IEA terms India’s plan to become energy independent as ambitious
This comes in the backdrop of oil minister Veerappa Moily’s plan of achieving the target by 2030
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New Delhi: The International Energy Agency (IEA) has termed India’s plan to become energy independent by 2030 as a “very ambitious” and an “idealistic challenge”.
This comes in the backdrop of oil minister M. Veerappa Moily’s plan of achieving the target by 2030, even as India, the world’s fourth largest energy-consuming nation, imports 80% of its crude oil and 25% of its natural gas requirements.
“Where 300 million Indians are lacking access to electricity and where per-capita electricity consumption is one-fourth of the world’s average, this is a very, very ambitious and huge challenge. It is not easy. There is a dependency in India on oil and gas imports and that’s something that shouldn’t be forgotten either,” Maria van der Hoeven, executive director of IEA, said in a telephone interview. “So, to put it very mildly, it is a very, very, very ambitious target.”
India’s energy demand is expected to more than double by 2035, from less than 700 million tonnes of oil equivalent (mtoe) today to around 1,500 mtoe, according to the oil ministry’s estimates, even as there is rapidly diminishing interest in the Indian hydrocarbon sector.
Moily has set ambitious targets to reduce crude oil imports by 50% by 2020, 75% by 2025, and achieve self-sufficiency and energy independence by 2030.
Paris-based van der Hoeven said energy ties, including water, hold the key to peace in the Indian subcontinent. She also expressed concern over the lack of investment in clean technologies such as carbon capture and sequestration (CCS). Of India’s installed power generation capacity of 243,029 megawatts (MW), projects totalling 145,273.39MW are fuelled by coal.
“Till the time there is no price on carbon, it is very difficult to find the right incentive to finance CCS. This is a problem and this was the problem,” van der Hoeven said ahead of the release of Energy Technology Perspectives (ETP) 2014 report in Seoul.
Commenting on India’s energy mix, the ETP report said: “Coal is India’s most abundant primary energy resource: presently, 68% of electricity comes from coal. At 33.1%, the average efficiency of its coal-fired power plants is low and emissions (over 1,100 grammes of CO2 per kilowatt hour [gCO2/kWh]) are well above global state-of-the-art levels (750 gCO2/kWh). Policies to halt construction of sub-critical units and encourage more efficient technology are insufficient to achieve the CO2 emissions reduction needed. Additionally, continued reliance on fossil fuels will require that India heavily supplement domestic supplies of coal and gas with imports.”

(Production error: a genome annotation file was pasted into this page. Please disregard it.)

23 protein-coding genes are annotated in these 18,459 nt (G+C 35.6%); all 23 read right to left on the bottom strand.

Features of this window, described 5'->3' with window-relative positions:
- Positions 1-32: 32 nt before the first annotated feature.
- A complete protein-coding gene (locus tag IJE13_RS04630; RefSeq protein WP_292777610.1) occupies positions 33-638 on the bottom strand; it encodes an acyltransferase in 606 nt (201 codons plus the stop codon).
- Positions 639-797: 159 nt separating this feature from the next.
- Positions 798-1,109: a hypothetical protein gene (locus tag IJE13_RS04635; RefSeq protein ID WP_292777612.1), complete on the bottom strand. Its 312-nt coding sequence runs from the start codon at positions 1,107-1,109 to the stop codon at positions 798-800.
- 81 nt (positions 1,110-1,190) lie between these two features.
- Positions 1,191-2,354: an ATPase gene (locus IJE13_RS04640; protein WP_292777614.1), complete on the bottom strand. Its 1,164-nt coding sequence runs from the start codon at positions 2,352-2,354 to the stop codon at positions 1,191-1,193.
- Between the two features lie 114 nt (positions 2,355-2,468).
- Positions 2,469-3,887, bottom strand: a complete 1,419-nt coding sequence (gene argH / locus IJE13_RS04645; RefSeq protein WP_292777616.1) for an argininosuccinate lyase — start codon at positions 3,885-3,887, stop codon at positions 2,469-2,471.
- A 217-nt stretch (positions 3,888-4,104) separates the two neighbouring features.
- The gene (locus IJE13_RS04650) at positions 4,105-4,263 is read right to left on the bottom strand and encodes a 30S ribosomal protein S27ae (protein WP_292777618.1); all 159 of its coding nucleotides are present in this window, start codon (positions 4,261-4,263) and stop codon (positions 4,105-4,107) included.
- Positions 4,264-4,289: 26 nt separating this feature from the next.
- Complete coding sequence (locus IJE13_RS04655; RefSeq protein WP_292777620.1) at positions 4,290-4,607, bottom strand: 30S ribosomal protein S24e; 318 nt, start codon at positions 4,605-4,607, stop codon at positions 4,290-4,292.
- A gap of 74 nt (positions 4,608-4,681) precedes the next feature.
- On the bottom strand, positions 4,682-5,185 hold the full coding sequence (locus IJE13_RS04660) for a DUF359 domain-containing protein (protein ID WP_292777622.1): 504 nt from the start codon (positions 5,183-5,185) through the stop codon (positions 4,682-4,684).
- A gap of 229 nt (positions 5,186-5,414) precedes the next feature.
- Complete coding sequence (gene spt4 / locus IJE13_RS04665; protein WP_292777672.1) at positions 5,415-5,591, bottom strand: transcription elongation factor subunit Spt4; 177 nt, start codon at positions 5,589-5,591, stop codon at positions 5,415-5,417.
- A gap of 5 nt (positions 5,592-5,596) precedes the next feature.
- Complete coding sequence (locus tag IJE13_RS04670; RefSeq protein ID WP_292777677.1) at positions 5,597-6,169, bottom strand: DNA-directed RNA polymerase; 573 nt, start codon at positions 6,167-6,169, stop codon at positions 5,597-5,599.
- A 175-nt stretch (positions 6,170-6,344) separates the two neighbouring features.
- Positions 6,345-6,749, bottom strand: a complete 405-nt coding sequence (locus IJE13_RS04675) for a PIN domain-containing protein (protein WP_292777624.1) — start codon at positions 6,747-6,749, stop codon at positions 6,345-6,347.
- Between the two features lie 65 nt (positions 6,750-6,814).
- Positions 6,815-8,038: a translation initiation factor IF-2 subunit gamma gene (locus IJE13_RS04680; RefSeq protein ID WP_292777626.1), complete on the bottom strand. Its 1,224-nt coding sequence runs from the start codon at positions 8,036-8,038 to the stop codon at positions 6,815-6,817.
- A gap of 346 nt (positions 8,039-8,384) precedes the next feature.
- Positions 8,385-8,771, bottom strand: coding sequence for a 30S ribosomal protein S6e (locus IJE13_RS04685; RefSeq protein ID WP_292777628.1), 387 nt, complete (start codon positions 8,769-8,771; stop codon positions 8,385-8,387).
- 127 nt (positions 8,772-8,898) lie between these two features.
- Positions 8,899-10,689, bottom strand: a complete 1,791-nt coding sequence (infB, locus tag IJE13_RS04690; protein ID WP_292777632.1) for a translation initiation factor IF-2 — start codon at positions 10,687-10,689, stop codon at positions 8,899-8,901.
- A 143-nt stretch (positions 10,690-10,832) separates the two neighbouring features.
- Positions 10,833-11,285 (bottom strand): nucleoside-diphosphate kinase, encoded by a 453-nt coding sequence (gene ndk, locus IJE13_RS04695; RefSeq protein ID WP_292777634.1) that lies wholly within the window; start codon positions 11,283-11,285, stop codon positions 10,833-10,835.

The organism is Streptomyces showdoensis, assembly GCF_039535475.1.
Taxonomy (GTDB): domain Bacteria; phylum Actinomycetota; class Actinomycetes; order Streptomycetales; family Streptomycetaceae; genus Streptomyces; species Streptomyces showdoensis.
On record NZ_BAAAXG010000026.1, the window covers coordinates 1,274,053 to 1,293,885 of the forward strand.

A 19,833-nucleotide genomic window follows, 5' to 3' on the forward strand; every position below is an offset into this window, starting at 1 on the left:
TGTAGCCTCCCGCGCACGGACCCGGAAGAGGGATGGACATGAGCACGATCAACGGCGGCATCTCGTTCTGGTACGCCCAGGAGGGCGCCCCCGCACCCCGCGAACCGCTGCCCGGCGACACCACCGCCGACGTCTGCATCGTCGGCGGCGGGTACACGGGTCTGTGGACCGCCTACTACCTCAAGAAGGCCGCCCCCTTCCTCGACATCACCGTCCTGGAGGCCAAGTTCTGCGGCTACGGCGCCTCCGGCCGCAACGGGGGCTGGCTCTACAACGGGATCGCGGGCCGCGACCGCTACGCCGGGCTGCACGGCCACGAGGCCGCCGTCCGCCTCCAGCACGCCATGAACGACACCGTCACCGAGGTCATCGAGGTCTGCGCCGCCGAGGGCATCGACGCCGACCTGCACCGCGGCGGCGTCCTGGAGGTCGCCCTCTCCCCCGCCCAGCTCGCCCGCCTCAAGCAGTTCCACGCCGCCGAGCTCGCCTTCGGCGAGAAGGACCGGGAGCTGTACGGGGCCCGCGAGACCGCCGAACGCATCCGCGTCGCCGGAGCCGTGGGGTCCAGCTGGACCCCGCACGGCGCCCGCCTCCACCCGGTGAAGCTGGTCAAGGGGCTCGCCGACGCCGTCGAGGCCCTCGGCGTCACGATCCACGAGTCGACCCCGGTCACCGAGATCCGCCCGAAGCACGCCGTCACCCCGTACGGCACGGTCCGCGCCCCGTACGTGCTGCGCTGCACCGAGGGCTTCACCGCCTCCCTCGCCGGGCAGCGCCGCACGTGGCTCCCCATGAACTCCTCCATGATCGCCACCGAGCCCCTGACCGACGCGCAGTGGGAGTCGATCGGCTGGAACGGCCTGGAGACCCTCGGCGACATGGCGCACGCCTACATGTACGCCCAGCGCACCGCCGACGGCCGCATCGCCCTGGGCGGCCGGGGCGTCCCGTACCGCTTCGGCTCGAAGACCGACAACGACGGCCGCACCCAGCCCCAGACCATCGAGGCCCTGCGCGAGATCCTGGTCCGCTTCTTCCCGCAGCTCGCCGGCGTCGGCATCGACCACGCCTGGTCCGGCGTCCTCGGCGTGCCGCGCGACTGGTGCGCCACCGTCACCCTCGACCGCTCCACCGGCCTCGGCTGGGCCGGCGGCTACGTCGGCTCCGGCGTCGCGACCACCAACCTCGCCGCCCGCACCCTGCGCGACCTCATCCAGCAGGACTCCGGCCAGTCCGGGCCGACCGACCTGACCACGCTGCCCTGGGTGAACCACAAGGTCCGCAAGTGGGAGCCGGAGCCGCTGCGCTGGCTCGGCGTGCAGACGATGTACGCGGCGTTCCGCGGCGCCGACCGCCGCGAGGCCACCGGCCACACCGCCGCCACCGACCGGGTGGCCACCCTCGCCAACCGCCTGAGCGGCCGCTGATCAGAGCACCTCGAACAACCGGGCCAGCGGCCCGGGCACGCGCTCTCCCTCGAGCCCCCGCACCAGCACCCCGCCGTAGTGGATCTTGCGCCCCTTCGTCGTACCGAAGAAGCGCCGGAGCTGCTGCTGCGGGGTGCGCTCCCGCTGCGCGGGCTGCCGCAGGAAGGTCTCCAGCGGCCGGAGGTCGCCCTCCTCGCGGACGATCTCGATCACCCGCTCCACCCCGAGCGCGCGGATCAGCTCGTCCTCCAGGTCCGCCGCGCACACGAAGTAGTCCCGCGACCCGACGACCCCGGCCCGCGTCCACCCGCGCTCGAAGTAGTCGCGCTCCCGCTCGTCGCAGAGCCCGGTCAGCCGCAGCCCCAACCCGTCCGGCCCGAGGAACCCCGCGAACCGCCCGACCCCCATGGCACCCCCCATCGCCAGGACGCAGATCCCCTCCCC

By 2025, India will also be the world’s second largest consumer of coal after China. The World Health Organization on Wednesday said Delhi has the most polluted air in the world.
In response to a question about energy ties holding the key to peace in the subcontinent, van der Hoeven said: “Cooperation and dialogue between neighbours is of extreme importance, especially where in this neighbourhood it’s not only about energy, but we are also talking about water, as you know water is necessary for energy and also for food.”
India and China have sparred intermittently over hydropower projects in Arunachal Pradesh, with China planning to divert waters from rivers that flow into the Brahmaputra to the arid zones of Xinjiang and Gansu. India has also been pitted against China in a geopolitical race to sew up as much of the world’s resources as it can.
“Ongoing use of imported fossil fuels in generation by some countries increases energy security risk and exposure to fuel supply volatility, creating competitiveness issues,” the IEA report said.
The IEA has been trying to get large energy-consuming nations, including India, China and Russia, which are not a part of the 29-member Organisation for Economic Co-operation and Development, to act in concert to counter supply disruptions.
“This is something that we are working on with different countries. It is not easy, of course, because they are different positions, different interests, but there is one interest that everybody shares (and that) is that when you look at the changing geography of energy demand, it goes east,” van der Hoeven said.
In one of the scenarios, the IEA said global population and economic growth can be decoupled from energy demand, even for oil.
Commenting on the growing tensions in Ukraine and its impact on the energy markets, van der Hoeven said: “What we are looking at are the developments of oil and gas markets day by day and it is very difficult to make a comment on that now. We can see that the Europeans are looking at the diversification of the source of their gas supply, but it is not something that will come overnight. Some work has to be done there. Europe has a lot of underutilized LNG (liquefied natural gas) capacity, but you know as well as I do that the LNG market is tight and LNG is expensive.”